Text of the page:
A Bite in de Lubac’s theory on Nature and Grace? Part 9

We can count the cost immediately. To throw away the category dynamical debitum naturae is to assert the possibility of a meaningless world. That is, to say that there is no such thing as dynamical debitum naturae is to say that there is no requirement of divine wisdom such that any world must be such that its chief parts – intellectual creatures – are capable of reaching a meaningful end. It is to say that God can create intellectual creatures and not see to it that they can and do attain meaningful completion. It is to say that, even without their sinning and even with their obeying natural law and God’s directives, a meaningful end can be per se impossible for them to attain. That is to say, even should they do well and not sin, eternal life for them would be impossible. And what is the “frustration” of such a creature? De Lubac has already said it: The Pain of the Damned. Everlasting Hell! So, de Lubac holds that is possible that God create a creature that remains innocent, even does well, and yet is damned eternally by God.

Here, de Lubac is following the thought of the voluntarist William of Ockham, who abolished all dynamical debita naturae and clung statically only to definitional debita naturae. For Ockham, “If the finite goodness of a created nature does not constitute a decisive reason for God to love it enough to create it, the fact that certain conditions are required for its finite flourishing does not combine with divine self-love to generate an overriding reason to situate the nature in advantageous circumstances either.”[1]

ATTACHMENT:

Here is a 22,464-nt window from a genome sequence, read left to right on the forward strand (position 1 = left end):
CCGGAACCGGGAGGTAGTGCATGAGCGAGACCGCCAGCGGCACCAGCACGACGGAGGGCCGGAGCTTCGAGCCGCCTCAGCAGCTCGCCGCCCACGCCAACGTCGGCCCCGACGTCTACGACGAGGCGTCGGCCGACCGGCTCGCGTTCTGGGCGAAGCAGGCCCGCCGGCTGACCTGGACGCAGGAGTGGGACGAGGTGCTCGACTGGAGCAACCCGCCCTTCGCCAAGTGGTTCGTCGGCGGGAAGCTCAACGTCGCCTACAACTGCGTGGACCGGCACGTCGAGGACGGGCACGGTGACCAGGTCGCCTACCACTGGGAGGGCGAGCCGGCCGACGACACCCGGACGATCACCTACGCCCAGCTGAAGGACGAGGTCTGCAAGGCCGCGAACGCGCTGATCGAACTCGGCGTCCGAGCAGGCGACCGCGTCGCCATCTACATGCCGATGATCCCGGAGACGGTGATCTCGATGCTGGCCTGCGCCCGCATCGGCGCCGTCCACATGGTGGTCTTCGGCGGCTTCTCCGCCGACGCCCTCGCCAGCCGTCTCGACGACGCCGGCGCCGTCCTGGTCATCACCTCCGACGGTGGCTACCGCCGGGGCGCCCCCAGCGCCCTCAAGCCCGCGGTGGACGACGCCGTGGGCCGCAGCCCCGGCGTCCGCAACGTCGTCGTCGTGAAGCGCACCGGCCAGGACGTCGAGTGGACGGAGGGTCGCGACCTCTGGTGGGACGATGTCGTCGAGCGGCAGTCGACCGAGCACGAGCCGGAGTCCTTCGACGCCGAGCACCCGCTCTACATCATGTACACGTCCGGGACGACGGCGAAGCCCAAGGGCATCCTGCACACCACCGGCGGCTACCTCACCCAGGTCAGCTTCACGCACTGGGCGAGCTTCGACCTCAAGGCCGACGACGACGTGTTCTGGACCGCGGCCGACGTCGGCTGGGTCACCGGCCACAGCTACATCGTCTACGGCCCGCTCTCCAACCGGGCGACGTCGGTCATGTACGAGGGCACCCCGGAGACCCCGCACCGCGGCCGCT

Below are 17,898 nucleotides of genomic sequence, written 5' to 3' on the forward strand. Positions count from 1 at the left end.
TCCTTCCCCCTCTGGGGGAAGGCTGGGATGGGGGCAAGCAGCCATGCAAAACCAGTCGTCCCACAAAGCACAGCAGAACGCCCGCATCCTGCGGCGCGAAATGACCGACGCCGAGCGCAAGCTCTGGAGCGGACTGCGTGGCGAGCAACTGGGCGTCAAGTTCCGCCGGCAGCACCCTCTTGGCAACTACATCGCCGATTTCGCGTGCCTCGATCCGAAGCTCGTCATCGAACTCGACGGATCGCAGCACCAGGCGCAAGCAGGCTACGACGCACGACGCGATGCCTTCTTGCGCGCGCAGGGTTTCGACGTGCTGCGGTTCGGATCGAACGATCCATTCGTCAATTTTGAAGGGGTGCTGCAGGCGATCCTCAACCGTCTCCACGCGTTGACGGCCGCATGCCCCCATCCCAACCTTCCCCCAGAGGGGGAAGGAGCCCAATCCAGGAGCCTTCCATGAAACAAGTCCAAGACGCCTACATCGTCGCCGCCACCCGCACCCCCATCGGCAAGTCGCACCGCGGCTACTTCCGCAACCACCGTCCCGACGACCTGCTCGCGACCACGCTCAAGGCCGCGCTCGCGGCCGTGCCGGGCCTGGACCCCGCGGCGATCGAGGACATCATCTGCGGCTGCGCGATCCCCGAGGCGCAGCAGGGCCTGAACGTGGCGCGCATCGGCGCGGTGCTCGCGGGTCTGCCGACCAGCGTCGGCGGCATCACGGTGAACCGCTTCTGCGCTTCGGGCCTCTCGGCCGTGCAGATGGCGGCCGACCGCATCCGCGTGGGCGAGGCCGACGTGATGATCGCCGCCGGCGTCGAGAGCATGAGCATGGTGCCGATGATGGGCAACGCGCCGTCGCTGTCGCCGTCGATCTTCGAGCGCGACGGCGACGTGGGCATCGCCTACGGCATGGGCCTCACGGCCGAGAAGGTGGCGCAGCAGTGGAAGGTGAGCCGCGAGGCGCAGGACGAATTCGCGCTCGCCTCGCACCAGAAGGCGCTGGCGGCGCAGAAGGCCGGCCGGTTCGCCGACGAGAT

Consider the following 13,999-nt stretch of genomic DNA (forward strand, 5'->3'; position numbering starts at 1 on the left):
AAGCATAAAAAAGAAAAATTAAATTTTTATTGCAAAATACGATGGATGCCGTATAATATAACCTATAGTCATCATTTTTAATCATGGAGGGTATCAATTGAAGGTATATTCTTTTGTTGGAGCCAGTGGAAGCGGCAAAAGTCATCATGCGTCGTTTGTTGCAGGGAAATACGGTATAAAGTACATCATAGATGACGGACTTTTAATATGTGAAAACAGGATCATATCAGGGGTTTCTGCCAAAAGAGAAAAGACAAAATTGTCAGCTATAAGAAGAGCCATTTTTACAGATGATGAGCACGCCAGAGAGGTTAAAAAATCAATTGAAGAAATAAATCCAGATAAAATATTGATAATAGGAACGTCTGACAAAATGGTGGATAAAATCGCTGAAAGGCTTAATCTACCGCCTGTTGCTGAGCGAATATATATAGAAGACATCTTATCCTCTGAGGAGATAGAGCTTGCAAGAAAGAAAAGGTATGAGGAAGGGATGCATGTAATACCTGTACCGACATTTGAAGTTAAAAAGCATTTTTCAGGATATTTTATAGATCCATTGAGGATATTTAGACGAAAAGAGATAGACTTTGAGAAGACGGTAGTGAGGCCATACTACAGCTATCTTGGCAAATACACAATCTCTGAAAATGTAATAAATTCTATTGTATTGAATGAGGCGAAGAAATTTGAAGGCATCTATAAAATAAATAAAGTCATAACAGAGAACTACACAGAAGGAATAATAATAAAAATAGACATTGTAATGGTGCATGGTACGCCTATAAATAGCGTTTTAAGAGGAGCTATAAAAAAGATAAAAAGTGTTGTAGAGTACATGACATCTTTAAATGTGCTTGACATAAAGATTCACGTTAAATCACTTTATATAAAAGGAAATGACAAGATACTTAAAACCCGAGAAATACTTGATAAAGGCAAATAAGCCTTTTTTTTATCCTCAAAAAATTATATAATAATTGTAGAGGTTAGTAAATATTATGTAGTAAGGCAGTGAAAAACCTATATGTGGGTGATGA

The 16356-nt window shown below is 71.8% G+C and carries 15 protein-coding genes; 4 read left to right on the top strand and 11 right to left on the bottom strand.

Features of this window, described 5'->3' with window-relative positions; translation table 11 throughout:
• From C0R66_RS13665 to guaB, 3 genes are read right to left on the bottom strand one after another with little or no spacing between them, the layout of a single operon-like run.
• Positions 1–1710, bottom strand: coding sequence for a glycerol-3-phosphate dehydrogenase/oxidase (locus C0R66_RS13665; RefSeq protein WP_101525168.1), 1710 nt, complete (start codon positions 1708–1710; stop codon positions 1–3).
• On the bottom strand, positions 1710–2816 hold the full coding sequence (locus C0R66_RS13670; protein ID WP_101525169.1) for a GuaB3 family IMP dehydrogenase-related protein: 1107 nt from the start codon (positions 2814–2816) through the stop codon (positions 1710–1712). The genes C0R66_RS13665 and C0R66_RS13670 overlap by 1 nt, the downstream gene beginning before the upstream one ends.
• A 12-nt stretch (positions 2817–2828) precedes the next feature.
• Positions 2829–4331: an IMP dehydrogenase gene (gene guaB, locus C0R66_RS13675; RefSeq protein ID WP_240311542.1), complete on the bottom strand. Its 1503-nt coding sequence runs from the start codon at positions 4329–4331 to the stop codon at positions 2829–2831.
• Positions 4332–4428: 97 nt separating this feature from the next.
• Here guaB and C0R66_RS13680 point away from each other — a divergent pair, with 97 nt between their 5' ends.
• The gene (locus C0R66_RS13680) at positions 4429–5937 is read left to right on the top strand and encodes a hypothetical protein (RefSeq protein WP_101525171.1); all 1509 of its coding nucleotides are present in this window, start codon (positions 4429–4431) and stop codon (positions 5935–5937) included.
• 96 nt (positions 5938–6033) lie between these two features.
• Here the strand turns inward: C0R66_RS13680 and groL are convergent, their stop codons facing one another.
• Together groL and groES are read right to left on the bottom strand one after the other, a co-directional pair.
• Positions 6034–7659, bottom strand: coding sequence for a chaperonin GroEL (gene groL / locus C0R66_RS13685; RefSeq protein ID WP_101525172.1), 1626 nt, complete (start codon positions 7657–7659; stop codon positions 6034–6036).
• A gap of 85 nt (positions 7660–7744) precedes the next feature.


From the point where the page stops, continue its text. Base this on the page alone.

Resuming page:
Ockham takes his principle to its conclusion: God could in justice refuse eternal life to one whom he has made deiform through charity. Moreover, God could damn such a one, even though he has actually kept God’s precepts:

“Punishment is owed [to the sinner] because God has thus ordained it. For, as God creates any creature by his mere will, so by his mere will he can do with his creature whatever pleases him. For, just as, if someone were always to love God and do all the works acceptable to God, God could annihilate that person without injury [to his justice], so after all those works God could give him, not eternal life but eternal punishment, without injury [to his justice]. And the reason is that God is no one’s debtor, but whatever he does to us, he does out of mere grace. Therefore, by the fact that God does something, he has done it justly. For it is obvious that Christ never sinned, yet he was punished most vehemently unto death.”[2]

For Ockham, this is the way to secure the gratuity of grace. Since nothing other than essence is owed (if the creature is freely created), therefore anything beyond essence is utterly gratuitous.

[1] Marilyn McCord Adams, “Ockham on Will, Nature, and Morality” in The Cambridge Companion to Ockham, ed. Paul Vincent Spade (Cambridge: Cambridge University Press, 1999), 264.

[2] William of Ockham, In IV Sent. (Reportatio), q. 5 (Opera theologica, vol. 7 [St. Bonaventure, NY: 1984], 55:11–21). See also William of Ockham, In I Sent. d. 17, q. 1 (Opera theologica, vol. 3 [St. Bonaventure, NY: 1977], 452:1–5, 453:11–22, 454:12–17). One must hold this thesis “so that God may be necessitated by nothing to confer eternal life on anyone. Thus, this opinion greatly diverges from Pelagius’s error” (In I Sent., d. 17, q. 1 [Opera theologica, vol. 3, 454:26–455:2]).